Patient characteristics

Six patients were included in this study. Neuropathological findings revealed tumors in four cases (3 Glioblastoma multiforme, 1 Toxoplasmosis). In Patient No. 4 only residuals of an intracerebral hemorrhage were found. In Patient No. 5 neither a tumor nor a infection could be detected (Table 1).

Table 1 Patient characteristics

Images 4 a and b have been taken from a male patient who was transferred to the operating room for evacuation of a large right hemispheric intracerebral hematoma. On arrival in the OR, he rapidly developed anisocoria. The surgical team decided to attempt a follow-up imaging using 3D fluoroscopy and intravenous contrast agent in order to verify a possible growth of the hematoma size and to attempt a radiological evidence of a bleeding source.

Side effects

No cardiovascular side effects or anaphylactic reactions were noted.


After Mayfield clamp fixation, the Medtronic O-arm® was placed during preoperative planning (e.g., shaving, disinfection). With anteroposterior and lateral fluoroscopy, the suitable location was confirmed. Anteroposterior and lateral image acquisitions and 3-D scans took about 2 min and were performed following surgical disinfection of the patient's skin. After the scanning the O-arm® was moved to the parking position and the 3D data set was imported into the Medtronic StealthViz® software of the Stealth Station S7® navigation system. Merging the DICOM data with the MRI-MPrage data set including the trajectory plans took 3 min. In summary, the entire procedure took 5–6 min.

Technical parameters and radiation exposure

The technical parameters of the fluoroscopy, including radiation exposure, are described in Table 2. The patients received 3-D scans using a high-definition mode with a higher radiation dose to improve image quality. The radiation doses were in the approximate range of a Computed tomography angiography (CTA) according to our previous studies [6, 7] (Table 2).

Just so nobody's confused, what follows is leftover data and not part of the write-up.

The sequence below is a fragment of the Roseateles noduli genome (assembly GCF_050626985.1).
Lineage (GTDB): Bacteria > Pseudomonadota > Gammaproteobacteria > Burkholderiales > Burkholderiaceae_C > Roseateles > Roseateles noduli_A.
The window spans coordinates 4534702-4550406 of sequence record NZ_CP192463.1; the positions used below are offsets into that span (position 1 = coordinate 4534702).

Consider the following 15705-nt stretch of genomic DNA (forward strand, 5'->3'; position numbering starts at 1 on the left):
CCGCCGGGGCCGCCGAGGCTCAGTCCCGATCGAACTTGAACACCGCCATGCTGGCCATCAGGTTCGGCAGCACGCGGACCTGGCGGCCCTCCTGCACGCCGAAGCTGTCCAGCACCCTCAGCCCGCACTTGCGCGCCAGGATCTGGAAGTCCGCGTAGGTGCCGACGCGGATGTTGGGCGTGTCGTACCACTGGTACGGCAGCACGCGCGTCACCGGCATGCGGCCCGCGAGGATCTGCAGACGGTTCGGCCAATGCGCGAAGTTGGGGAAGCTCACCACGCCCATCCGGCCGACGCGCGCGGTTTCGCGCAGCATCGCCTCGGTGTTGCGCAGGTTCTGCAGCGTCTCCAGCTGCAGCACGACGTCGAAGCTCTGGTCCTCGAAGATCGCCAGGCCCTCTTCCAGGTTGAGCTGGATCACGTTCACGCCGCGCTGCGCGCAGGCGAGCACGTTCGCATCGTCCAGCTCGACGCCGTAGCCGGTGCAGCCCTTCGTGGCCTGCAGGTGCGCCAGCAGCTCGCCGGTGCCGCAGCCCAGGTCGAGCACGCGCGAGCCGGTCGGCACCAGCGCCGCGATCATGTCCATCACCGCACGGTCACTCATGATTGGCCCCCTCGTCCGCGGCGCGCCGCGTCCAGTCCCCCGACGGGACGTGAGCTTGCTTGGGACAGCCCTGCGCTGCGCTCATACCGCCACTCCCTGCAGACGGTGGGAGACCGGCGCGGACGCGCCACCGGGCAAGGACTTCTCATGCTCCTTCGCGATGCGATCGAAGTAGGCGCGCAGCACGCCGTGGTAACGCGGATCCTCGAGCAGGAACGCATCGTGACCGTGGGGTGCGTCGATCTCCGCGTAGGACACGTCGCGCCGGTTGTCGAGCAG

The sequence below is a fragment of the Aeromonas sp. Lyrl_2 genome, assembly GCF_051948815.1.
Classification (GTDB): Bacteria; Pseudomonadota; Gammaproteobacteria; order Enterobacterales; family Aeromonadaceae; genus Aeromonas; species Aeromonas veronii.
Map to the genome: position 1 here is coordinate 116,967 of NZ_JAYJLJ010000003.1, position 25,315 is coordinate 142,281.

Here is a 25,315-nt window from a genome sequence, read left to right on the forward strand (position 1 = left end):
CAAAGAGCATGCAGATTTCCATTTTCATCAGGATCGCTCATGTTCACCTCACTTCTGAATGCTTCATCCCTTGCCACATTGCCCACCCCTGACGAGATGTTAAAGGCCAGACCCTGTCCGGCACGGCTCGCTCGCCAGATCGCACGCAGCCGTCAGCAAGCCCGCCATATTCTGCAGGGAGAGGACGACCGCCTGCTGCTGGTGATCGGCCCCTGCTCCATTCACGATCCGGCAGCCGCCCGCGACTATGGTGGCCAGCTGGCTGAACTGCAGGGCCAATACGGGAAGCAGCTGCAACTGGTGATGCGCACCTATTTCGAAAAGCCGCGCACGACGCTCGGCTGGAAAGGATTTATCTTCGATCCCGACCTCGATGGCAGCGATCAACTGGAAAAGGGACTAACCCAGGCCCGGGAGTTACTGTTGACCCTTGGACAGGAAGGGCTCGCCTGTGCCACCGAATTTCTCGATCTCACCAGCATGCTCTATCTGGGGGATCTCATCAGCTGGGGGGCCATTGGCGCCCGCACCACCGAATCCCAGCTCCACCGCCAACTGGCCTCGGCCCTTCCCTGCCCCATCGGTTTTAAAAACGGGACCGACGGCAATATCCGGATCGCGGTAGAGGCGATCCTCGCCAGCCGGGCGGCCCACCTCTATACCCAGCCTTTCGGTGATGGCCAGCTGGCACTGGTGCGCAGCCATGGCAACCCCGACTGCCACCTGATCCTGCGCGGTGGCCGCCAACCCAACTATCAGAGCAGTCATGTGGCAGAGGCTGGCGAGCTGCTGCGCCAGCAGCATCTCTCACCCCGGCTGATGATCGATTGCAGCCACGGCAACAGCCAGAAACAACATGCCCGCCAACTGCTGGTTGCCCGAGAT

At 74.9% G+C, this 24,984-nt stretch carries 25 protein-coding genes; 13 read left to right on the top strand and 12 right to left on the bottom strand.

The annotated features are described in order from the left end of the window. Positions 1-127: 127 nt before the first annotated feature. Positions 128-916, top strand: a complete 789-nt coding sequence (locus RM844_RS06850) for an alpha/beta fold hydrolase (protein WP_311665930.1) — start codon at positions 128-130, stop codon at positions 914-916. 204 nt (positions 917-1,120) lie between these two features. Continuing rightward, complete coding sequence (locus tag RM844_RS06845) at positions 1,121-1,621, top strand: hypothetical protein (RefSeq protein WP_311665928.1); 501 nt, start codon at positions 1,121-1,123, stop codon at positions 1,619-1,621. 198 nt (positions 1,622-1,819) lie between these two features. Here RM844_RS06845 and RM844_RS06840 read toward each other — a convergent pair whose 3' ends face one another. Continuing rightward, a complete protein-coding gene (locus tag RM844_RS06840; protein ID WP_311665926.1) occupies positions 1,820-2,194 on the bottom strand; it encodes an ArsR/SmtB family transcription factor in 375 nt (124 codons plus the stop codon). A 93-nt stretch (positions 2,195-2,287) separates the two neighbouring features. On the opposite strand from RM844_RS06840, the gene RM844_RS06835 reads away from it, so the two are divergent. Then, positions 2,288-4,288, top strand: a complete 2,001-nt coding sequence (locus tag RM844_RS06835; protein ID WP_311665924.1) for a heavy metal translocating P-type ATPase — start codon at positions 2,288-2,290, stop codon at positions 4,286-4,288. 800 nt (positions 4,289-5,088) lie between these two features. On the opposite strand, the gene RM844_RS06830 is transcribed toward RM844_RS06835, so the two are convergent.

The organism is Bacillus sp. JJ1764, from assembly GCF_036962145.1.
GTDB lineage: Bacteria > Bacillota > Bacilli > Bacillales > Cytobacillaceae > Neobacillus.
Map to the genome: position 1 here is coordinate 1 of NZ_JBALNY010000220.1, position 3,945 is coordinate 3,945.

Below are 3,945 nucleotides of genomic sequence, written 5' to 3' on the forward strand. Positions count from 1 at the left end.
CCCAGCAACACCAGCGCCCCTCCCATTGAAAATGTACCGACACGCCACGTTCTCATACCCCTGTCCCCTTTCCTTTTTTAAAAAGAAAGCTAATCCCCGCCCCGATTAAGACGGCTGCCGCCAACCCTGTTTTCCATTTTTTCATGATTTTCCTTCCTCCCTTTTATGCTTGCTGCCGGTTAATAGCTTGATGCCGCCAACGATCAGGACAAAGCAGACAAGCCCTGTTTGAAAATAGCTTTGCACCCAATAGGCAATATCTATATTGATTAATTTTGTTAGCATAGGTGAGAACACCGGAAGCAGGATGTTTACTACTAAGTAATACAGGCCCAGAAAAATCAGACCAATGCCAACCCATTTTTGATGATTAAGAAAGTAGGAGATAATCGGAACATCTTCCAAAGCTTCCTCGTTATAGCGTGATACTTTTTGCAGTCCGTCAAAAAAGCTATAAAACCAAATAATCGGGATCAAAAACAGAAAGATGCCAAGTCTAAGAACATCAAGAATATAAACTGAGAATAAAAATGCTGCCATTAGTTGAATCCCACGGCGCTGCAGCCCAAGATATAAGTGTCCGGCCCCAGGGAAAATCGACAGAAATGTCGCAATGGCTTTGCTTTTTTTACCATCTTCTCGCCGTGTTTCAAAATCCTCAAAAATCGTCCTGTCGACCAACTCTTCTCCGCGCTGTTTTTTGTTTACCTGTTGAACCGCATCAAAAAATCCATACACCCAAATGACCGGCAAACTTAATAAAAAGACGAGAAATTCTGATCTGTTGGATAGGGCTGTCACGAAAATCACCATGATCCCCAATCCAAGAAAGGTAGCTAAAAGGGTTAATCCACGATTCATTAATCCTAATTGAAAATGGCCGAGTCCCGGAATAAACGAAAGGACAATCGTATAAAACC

Table 2 Technical parameters

Image quality

The interrater reliability was found to be Kappa = 0.453 (p < 0.001). The quality of the images was rated as good both for the resolution of the bony structures and the vessels. Tumor contours could only be safely identified in two patients Only the vascular courses in patient number 4 could not be traced far to the periphery. The authors see the reason for this as the fact that the manual injection of the contrast agent caused a delay, as this procedure does not ensure continuous pressure during the injection phase.

Operating times

The analysis of both endpoints in the time analysis of the operations resulted in an average duration for “skin-to-skin” of 35 min (range 25–46) for the frameless procedures and 182 min for the time span “entry-exit” (range 160–220). This is contrasted by the significantly prolonged duration of frameless procedures of an average of 51.5 min (range 39–62) “skin-to-skin” and 247 min “entry–exit” (range 110–392).

In both endpoints, the frameless system proves to be faster with less patient time in the operating room (− 67% time “skin-to-skin”; − 73% time “entry–exit”).


This is the first study of the use of intraoperative contrast-enhanced 3-D fluoroscopy instead of a traditional CT-Scan for frameless stereotactic procedures, to the best of our knowledge. In a restricted number of patients, we report the first experiences with this technique. The examination protocol was developed during this study to generate images that display the cerebral vessels consistently via intravenous contrast administration. We rely on the experience of past studies, which were able to demonstrate that the intraoperative use of 3-D fluoroscopy for the imaging of aneurysm is possible [7]. In the field of functional and stereotactical neurosurgery, exact planning of the trajectory is crucial. By many groups, a contrast-enhanced CT scan fused with a preoperative MRI is considered to be the standard imaging in order to increase the accuracy of the anatomy depicted [2].

For frame-based systems, the patient's head must first be clamped in the ring before CT diagnostics with contrast medium injection can be performed under general anaesthesia. This requires an in-hospital transport, followed by a further delay of the point by fusion of the imaging at the planning station. In-hospital transports under analgosedation and mechanical ventilation have a higher risk of complications and delay the surgical procedure [3, 4]. Frameless systems, as used in this study, have the advantage that the patient does not need CT diagnostics under anaesthesia. The required CT with contrast agent injection can be performed the day before the operation and the images can be fused with the MRI data the day before as well. The time required for a stereotactic biopsy is thus reduced.